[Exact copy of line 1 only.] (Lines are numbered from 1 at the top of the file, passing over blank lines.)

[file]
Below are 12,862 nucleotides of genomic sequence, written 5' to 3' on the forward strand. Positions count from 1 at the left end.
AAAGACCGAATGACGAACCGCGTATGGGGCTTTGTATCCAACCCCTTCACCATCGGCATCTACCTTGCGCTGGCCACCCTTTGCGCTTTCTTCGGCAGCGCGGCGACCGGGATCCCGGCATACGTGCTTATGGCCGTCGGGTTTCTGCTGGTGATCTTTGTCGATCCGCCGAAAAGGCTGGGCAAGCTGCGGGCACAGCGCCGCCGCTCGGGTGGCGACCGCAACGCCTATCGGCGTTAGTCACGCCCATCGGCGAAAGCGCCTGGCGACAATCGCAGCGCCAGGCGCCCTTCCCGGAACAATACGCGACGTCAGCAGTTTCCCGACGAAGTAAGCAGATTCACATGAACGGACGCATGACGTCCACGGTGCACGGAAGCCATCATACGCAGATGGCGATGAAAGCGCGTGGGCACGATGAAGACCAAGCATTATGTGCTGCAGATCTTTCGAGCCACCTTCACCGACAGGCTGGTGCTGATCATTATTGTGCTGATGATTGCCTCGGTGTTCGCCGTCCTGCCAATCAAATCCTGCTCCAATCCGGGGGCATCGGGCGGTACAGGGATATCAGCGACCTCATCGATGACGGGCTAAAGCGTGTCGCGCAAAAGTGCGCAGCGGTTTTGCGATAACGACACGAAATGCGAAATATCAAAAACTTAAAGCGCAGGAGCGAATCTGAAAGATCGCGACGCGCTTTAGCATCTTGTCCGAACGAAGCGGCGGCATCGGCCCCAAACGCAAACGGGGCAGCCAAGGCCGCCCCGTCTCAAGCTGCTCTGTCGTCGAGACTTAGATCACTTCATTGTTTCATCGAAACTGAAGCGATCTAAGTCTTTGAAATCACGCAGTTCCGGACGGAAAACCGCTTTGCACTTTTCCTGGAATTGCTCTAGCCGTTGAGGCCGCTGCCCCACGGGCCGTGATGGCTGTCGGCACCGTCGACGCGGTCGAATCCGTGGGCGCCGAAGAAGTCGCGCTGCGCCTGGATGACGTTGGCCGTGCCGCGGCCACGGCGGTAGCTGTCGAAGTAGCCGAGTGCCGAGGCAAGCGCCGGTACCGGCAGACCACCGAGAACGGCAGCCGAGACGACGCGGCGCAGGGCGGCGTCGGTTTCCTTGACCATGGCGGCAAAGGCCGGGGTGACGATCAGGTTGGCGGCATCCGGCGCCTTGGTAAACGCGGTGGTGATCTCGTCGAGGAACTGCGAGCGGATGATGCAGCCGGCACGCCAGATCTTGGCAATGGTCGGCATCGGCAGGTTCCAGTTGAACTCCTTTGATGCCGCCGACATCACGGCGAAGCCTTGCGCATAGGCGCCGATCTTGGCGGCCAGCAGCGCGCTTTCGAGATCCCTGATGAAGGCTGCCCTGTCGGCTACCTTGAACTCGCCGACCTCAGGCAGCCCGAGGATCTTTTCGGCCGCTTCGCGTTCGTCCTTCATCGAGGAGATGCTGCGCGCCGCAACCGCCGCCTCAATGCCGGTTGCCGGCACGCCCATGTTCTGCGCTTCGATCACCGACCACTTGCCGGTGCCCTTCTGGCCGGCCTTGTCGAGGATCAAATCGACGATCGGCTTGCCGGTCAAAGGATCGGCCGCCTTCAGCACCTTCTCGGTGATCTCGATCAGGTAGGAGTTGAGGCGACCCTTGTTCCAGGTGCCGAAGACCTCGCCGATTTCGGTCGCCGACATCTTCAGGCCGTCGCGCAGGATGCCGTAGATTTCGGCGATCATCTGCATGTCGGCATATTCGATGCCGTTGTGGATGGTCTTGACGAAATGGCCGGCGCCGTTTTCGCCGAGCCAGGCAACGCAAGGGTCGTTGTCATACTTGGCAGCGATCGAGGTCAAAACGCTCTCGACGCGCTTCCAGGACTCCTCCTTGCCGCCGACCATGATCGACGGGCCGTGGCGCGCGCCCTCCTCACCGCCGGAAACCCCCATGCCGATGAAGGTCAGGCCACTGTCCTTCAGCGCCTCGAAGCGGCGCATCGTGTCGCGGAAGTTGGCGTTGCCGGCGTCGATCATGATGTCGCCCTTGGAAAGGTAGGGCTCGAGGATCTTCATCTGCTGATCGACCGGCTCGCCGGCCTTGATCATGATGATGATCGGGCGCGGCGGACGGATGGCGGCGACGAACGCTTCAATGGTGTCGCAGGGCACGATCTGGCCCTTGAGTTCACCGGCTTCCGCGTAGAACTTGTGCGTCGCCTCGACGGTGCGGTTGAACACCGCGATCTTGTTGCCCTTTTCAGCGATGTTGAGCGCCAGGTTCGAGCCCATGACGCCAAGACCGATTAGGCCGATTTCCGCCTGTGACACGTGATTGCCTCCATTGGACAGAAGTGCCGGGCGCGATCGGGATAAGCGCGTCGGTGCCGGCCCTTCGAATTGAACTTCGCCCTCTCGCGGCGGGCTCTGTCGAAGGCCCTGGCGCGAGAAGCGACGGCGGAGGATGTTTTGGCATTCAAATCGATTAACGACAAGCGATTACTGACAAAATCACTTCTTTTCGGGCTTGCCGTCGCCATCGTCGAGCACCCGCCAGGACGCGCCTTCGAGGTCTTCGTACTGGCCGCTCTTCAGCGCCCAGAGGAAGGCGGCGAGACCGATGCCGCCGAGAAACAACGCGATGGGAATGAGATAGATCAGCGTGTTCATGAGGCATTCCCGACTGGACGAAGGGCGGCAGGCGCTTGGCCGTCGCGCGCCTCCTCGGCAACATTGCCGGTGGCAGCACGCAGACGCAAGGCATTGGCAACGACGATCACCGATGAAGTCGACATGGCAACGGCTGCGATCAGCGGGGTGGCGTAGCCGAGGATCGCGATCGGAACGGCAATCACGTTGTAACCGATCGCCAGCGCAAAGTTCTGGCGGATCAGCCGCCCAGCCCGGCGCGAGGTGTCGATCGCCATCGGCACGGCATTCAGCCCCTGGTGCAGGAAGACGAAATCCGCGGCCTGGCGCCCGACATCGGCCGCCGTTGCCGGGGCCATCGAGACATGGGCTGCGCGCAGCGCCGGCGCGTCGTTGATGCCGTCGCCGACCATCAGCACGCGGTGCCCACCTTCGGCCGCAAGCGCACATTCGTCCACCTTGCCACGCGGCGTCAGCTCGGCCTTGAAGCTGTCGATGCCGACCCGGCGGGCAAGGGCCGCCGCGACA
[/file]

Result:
Below are 12,862 nucleotides of genomic sequence, written 5' to 3' on the forward strand. Positions count from 1 at the left end.